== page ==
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Community Broadcaster: Does Music Die?

College and community radio’s long tradition of in-studio performances may need to change

The author is membership program director of the National Federation of Community Broadcasters. NFCB commentaries are featured regularly at

Some of the great legends at my old community radio station were of the late-night in-studio musical performances. Some nights, local and touring artists who were fresh off a gig and a few drinks would shamble over to the studios near downtown, plop down in one of our sundry donated chairs, and weave stories about the road and what inspired all those songs. On more than a few of those nights, or early mornings, those musicians would take out their guitars and play a bit.

It was never polished or rehearsed. To crib the old Kanye West line, they were talking like it was just you and me.

[Read: Community Broadcaster: Now What?]

And then there were times when the whole band and crew would roll up after last call, do a quick and dirty gear set up, and just jam live on the air with anyone who showed up.

Such moments are part of community radio’s spontaneity and history. Whether you are WFMU or KEXP or somewhere in between those coasts, live music on the air has been part of who we are. It is our repudiation of the spit-shined corporate sound of so much of commercial radio, which rarely includes local performers or organic sounds. Where it feels like big radio sold the soul of music, with nary an errant chord or impromptu laugh or weird song, for advertising dollars, community radio has embraced in-studio performances, with all their hiccups and informality. Community radio’s championing in-studio concerts has gone on literally for generations.

Will a post-coronavirus world mute the music?

Already, many U.S. states have postponed live concerts. Live Nation and Ticketmaster are scrambling to avoid a financial cliff amid canceled and delayed shows. And the live-performance outlook isn’t looking great in the future. Epidemiologist George Rutherford voiced a common sentiment among health experts when he said, “I realize tons of people make their living doing this stuff, but I see [concerts] as pretty far down the list [in terms of opening events back up].”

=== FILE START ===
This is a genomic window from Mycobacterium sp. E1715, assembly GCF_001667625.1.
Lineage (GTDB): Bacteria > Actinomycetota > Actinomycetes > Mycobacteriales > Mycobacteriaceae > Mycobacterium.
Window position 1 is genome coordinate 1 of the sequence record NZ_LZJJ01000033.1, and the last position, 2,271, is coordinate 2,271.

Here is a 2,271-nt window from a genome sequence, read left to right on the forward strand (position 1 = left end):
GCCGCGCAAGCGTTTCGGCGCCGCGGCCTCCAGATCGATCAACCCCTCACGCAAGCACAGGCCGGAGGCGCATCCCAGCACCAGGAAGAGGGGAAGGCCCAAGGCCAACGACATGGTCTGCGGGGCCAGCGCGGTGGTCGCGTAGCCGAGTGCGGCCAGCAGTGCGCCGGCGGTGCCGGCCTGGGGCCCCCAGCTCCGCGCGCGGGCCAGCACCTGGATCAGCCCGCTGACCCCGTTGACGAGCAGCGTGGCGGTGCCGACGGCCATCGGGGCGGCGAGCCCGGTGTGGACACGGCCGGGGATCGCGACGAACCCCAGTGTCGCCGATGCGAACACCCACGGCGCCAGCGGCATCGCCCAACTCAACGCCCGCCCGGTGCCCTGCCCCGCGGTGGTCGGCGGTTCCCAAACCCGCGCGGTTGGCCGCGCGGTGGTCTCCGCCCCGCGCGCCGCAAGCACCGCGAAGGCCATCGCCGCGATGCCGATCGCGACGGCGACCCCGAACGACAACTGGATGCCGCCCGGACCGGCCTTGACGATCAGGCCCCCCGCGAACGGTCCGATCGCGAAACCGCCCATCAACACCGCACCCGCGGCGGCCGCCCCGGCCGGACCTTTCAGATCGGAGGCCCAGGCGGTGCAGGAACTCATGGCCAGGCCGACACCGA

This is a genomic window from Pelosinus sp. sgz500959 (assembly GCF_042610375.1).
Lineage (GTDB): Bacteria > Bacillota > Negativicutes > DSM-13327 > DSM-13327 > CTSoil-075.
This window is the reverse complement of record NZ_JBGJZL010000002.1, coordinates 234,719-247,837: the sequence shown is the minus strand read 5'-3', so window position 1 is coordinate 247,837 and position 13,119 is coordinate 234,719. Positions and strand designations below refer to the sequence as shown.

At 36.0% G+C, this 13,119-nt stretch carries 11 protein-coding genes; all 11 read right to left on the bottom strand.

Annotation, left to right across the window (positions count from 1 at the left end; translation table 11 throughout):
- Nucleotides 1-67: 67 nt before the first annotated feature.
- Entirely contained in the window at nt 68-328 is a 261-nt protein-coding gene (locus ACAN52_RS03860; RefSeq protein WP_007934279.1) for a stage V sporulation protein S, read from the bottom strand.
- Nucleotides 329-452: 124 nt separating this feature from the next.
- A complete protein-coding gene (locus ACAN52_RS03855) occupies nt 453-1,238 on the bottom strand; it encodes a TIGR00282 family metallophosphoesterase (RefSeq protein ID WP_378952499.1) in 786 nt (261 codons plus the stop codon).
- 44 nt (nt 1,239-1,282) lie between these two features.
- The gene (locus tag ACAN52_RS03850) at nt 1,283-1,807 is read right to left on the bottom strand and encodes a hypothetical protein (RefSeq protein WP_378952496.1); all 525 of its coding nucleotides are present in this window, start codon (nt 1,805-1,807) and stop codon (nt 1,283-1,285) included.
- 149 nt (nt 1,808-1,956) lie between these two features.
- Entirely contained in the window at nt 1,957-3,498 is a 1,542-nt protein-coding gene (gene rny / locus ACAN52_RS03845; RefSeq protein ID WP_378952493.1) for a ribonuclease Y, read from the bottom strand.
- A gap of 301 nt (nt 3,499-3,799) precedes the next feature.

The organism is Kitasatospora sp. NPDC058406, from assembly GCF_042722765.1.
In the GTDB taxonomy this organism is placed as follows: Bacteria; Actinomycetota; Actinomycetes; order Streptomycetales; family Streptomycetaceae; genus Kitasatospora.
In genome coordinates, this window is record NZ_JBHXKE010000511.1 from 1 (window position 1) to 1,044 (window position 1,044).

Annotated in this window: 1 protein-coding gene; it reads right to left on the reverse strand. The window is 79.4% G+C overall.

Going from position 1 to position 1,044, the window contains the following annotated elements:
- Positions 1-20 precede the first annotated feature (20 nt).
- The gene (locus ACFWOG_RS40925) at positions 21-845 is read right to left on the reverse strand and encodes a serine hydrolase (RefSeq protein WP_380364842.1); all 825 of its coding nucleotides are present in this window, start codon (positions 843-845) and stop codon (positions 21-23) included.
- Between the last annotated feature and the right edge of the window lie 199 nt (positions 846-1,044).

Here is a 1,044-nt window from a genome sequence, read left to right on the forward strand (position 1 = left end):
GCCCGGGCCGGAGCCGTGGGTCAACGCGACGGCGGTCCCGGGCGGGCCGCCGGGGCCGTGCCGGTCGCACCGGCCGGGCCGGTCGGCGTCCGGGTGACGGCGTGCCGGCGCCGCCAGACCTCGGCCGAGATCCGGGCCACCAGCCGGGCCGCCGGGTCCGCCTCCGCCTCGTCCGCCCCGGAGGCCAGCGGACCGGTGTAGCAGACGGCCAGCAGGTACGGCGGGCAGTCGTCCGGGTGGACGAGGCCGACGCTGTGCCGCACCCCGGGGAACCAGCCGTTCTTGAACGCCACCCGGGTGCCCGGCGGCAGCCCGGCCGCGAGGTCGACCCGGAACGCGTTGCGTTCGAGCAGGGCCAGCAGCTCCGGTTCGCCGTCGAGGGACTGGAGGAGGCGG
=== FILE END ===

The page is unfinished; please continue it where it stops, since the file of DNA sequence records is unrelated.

For community radio stations, how we move ahead with business as states reopen and caution is encouraged is still a serious matter. College and community radio have typically had a very open attitude about students, community members and the public having access to their facilities. It is likely few have done an audit of their volunteer and staff to determine who could be at risk for contracting COVID-19. And then there is the issue of the public: who enters the building, when and under what safety protocols?

Then there is the situation with guests, including musicians — some of whom have been in areas hard hit by COVID-19.

In the short term, community and college radio seeking to reopen for the still quarantined may take inspiration from the many livestreamed concerts available to the public. Such shows, shared on platforms like Facebook Live, could give your station some techniques for hosting a socially distanced performance.

A few stations have organized lineups of artists playing live or recorded from their homes as a virtual festival. Hot technology like Zoom can allow you to make a given artist a gathering host. Musical communities are doing something similar with the viral collaborations we’re all hearing about; stations could also bring people together in this fashion.

Reopening for in-studio performances will require a careful review of a station’s cleaning policies, building access and setting clear expectations of volunteers and guests. While getting back to creating memories is a laudable goal, it cannot come at the expense of the health of everyone.